Ehud Barnea (Ben-Gurion University)
Tuesday, 28.11.2017, 11:30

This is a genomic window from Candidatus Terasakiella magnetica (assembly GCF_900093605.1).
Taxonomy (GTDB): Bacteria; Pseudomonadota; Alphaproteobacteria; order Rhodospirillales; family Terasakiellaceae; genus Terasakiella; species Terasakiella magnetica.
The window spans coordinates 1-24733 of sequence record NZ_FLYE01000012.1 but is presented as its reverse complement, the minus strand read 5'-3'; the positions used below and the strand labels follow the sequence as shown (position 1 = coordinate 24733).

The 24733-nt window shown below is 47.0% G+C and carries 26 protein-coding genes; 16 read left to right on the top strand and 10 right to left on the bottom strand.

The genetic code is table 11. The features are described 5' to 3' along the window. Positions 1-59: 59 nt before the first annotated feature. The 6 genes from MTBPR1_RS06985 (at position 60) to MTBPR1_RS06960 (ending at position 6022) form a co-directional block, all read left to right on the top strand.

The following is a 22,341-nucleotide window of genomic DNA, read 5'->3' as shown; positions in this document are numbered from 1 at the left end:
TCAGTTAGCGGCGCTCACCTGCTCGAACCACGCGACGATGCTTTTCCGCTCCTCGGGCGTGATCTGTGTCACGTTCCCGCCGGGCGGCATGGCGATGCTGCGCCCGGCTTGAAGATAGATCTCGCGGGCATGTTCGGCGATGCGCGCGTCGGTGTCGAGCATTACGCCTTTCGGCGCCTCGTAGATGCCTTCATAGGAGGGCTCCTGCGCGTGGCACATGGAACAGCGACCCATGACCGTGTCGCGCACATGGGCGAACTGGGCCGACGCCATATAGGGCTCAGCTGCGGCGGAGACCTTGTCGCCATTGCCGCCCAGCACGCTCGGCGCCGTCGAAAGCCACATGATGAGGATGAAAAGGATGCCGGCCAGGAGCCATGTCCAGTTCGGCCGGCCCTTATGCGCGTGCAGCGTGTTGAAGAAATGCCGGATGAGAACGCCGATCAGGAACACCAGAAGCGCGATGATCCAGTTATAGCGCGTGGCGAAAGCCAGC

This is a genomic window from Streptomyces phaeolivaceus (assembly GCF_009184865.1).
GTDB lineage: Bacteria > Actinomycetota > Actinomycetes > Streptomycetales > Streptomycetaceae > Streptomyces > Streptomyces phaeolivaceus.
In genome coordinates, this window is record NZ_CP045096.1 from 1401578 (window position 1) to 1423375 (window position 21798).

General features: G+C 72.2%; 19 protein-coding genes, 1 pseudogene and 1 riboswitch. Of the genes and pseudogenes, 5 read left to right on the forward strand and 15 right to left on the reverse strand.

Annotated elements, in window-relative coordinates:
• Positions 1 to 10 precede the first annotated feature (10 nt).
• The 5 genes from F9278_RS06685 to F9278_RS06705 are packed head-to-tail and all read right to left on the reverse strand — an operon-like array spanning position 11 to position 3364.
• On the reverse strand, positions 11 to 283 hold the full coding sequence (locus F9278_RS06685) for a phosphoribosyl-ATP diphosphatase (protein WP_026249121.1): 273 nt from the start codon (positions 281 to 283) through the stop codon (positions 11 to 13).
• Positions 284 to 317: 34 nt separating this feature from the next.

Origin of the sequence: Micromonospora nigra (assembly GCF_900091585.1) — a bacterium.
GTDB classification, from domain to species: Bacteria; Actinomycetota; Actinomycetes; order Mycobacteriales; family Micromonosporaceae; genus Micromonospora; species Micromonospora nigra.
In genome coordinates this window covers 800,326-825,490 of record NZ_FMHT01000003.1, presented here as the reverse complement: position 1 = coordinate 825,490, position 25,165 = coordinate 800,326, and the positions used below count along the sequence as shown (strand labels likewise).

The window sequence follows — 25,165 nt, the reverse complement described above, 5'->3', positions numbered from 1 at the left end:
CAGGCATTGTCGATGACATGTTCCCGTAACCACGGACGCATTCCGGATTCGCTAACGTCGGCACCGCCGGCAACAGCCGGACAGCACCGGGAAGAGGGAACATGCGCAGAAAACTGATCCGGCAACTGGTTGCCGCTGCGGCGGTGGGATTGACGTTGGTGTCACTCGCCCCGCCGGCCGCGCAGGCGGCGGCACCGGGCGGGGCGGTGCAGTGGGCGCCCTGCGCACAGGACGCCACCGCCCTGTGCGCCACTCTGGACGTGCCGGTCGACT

The recurring context in which objects appear holds valuable information that can be employed to predict their existence. This intuitive observation indeed led many researchers to endow appearance-based detection results with explicit reasoning about context. The underlying thesis suggests that with stronger contextual relations, the better improvement in detection capacity one can expect from such a combined approach. In practice, however, the observed improvement in many case is modest at best, and often only marginal. In this work we seek to understand this phenomenon better, in part by pursuing an opposite approach. Instead of going from context to detection score, we try to formulate the score as a function of standard detector results and a contextual relation, an approach that allows to treat the utility of context as an optimization problem in order to obtain the largest gain possible from considering context in the first place. Analyzing different types of context reveals the most helpful ones and shows that in many cases including context can help while in other cases a great improvement is simply impossible or impractical. To better understand these results we then analyze the ability of context to separate correct detections from different types of false detections, revealing that contextual information cannot ameliorate localization errors, which in turn also diminishes the observed improvement obtained by correcting others types of errors. These insights provide further explanations and better understanding regarding the success or failure of utilizing context for object detection.